The blended sales growth rate for the S&P 500 (ex-Energy) for Q3 2015 is 1.4%. For companies (ex-Energy) that generate more than 50% of sales inside the U.S., the blended sales growth rate is 4.7%. For companies (ex-Energy) that generate less than 50% of sales inside the U.S., the blended sales decline is -4.9%.
- U.S. centric companies are increasing earnings 10.1% with revenue growth of 4.7% in a zero inflation environment and a 2.5% GDP growth rate.
- Other non-Energy companies have been able to keep earnings from falling more than 2.1% on a 4.9% sales decline given weak foreign economies, a 20% appreciation of the USD and declining exports.
- Any which way you look, margins keep rising! Cost discipline remains strong.
Next 12 months possibilities:
- U.S. economy improves enough for Fed to raise rates.
- Draghi keeps pushing.
- Abe keeps shooting.
- China keeps stimulating.
- Brent flat at worst.
- Copper et al flat at worst.
Current 2016 consensus: +8.3%
In all, the earnings picture, even the all-inclusive picture, is not deteriorating much in this putrid environment. The fact is that developed world economies have become services economies, heavily skewed towards the consumer who strongly benefits from weak commodity prices. The divergence has been accelerating in recent years as these two charts illustrate (from Ed Yardeni and St-Louis Fed):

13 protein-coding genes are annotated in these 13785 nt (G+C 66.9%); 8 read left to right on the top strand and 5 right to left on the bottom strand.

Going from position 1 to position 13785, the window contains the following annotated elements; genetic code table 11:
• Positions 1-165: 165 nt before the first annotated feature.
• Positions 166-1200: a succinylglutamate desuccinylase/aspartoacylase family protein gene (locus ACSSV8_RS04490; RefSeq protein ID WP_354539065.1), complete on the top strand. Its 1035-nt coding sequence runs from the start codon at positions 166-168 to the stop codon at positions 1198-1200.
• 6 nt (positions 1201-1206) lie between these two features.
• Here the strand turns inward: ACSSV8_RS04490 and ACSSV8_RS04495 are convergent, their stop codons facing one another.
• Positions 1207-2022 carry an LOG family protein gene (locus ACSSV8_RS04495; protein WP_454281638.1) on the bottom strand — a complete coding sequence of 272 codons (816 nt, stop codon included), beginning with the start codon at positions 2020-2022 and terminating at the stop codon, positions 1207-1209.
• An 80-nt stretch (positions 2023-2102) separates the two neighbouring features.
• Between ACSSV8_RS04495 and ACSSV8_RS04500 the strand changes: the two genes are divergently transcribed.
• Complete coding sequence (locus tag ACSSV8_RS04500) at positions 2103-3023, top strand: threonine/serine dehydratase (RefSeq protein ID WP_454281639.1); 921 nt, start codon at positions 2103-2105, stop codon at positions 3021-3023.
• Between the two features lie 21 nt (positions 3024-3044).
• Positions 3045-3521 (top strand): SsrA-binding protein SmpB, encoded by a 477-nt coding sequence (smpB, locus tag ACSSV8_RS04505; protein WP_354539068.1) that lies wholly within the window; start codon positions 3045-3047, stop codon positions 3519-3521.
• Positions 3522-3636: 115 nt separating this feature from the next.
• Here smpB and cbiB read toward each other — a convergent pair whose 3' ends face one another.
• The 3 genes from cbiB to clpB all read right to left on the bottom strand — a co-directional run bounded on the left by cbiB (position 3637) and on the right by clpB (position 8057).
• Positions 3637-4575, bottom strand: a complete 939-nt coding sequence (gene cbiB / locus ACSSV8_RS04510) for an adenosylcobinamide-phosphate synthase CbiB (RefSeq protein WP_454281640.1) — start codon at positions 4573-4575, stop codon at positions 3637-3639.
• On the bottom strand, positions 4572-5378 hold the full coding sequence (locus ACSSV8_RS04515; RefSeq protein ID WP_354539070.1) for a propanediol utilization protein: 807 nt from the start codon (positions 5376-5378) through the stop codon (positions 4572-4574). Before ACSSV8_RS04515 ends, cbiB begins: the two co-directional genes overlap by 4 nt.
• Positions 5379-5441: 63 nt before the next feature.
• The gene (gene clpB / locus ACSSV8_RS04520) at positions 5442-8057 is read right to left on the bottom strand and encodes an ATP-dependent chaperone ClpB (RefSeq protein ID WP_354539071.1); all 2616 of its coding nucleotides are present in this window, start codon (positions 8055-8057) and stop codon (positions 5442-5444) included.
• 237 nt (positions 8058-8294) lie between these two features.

A manufacturing recession is no longer a big problem for the U.S. economy nor for the market:
So, for example, in the US, payroll employment in goods-producing industries accounts for only 14% of total payroll employment, down from 44% during 1943. During Q3, services accounted for $9.9 trillion (saar) of real GDP, while goods accounted for $5.3 trillion of real GDP. Since services-producing businesses tend to be less cyclical than goods-producing ones, this transformation should moderate the business cycle. (Ed Yardeni)
Energy, Materials and Industrials (EMI), which represent 21% of the S&P 500 Index, have had dismal EPS performances during this bull market without preventing total EPS from rising significantly, highlighting the strength of the other sectors:
Another way to illustrate this: average quarterly EPS for Energy, Materials and Industrials vs average EPS for all other sectors:
In addition to the huge outperformance over the entire bull market, notice how the “EMI” earnings flat lined after their initial cyclical recovery while the “Others”’ earnings kept rising and even surpassed cyclicals’ earnings. Based on current estimates for 2016, average “EMI” EPS could reach $5.60 in Q4’16 while “Others” are forecast to hit $7.86, up 19% from their current level. If such growth materialises, it will surely leave many bears breathless.